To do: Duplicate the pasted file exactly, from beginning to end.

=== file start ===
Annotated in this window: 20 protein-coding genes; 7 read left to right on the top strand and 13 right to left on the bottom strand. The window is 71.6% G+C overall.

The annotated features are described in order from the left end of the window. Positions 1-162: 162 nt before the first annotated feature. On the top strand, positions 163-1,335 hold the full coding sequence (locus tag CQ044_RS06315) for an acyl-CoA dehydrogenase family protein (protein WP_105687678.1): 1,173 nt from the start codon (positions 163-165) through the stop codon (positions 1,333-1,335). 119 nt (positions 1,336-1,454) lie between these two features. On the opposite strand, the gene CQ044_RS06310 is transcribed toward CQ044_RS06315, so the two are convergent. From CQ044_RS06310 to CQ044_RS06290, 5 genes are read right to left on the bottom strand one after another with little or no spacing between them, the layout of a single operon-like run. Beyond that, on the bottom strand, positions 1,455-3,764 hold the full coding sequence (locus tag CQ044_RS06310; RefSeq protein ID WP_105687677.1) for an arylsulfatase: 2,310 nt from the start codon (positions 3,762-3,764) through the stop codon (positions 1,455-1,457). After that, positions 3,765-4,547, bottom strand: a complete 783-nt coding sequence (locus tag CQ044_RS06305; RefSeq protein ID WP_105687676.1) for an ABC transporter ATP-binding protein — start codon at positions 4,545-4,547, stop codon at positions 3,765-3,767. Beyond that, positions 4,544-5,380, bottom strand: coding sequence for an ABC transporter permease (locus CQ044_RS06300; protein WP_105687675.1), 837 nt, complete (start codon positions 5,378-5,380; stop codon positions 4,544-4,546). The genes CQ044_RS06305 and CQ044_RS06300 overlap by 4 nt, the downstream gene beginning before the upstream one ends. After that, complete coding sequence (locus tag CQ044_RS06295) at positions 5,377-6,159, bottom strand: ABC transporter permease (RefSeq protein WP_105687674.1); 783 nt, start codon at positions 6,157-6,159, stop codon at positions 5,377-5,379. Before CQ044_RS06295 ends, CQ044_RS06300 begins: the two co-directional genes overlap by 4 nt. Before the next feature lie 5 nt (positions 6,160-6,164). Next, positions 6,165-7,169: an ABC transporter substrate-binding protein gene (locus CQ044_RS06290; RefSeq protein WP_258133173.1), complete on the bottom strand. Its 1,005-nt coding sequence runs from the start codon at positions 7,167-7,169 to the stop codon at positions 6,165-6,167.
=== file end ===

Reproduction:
Annotated in this window: 20 protein-coding genes; 7 read left to right on the top strand and 13 right to left on the bottom strand. The window is 71.6% G+C overall.

The annotated features are described in order from the left end of the window. Positions 1-162: 162 nt before the first annotated feature. On the top strand, positions 163-1,335 hold the full coding sequence (locus tag CQ044_RS06315) for an acyl-CoA dehydrogenase family protein (protein WP_105687678.1): 1,173 nt from the start codon (positions 163-165) through the stop codon (positions 1,333-1,335). 119 nt (positions 1,336-1,454) lie between these two features. On the opposite strand, the gene CQ044_RS06310 is transcribed toward CQ044_RS06315, so the two are convergent. From CQ044_RS06310 to CQ044_RS06290, 5 genes are read right to left on the bottom strand one after another with little or no spacing between them, the layout of a single operon-like run. Beyond that, on the bottom strand, positions 1,455-3,764 hold the full coding sequence (locus tag CQ044_RS06310; RefSeq protein ID WP_105687677.1) for an arylsulfatase: 2,310 nt from the start codon (positions 3,762-3,764) through the stop codon (positions 1,455-1,457). After that, positions 3,765-4,547, bottom strand: a complete 783-nt coding sequence (locus tag CQ044_RS06305; RefSeq protein ID WP_105687676.1) for an ABC transporter ATP-binding protein — start codon at positions 4,545-4,547, stop codon at positions 3,765-3,767. Beyond that, positions 4,544-5,380, bottom strand: coding sequence for an ABC transporter permease (locus CQ044_RS06300; protein WP_105687675.1), 837 nt, complete (start codon positions 5,378-5,380; stop codon positions 4,544-4,546). The genes CQ044_RS06305 and CQ044_RS06300 overlap by 4 nt, the downstream gene beginning before the upstream one ends. After that, complete coding sequence (locus tag CQ044_RS06295) at positions 5,377-6,159, bottom strand: ABC transporter permease (RefSeq protein WP_105687674.1); 783 nt, start codon at positions 6,157-6,159, stop codon at positions 5,377-5,379. Before CQ044_RS06295 ends, CQ044_RS06300 begins: the two co-directional genes overlap by 4 nt. Before the next feature lie 5 nt (positions 6,160-6,164). Next, positions 6,165-7,169: an ABC transporter substrate-binding protein gene (locus CQ044_RS06290; RefSeq protein WP_258133173.1), complete on the bottom strand. Its 1,005-nt coding sequence runs from the start codon at positions 7,167-7,169 to the stop codon at positions 6,165-6,167.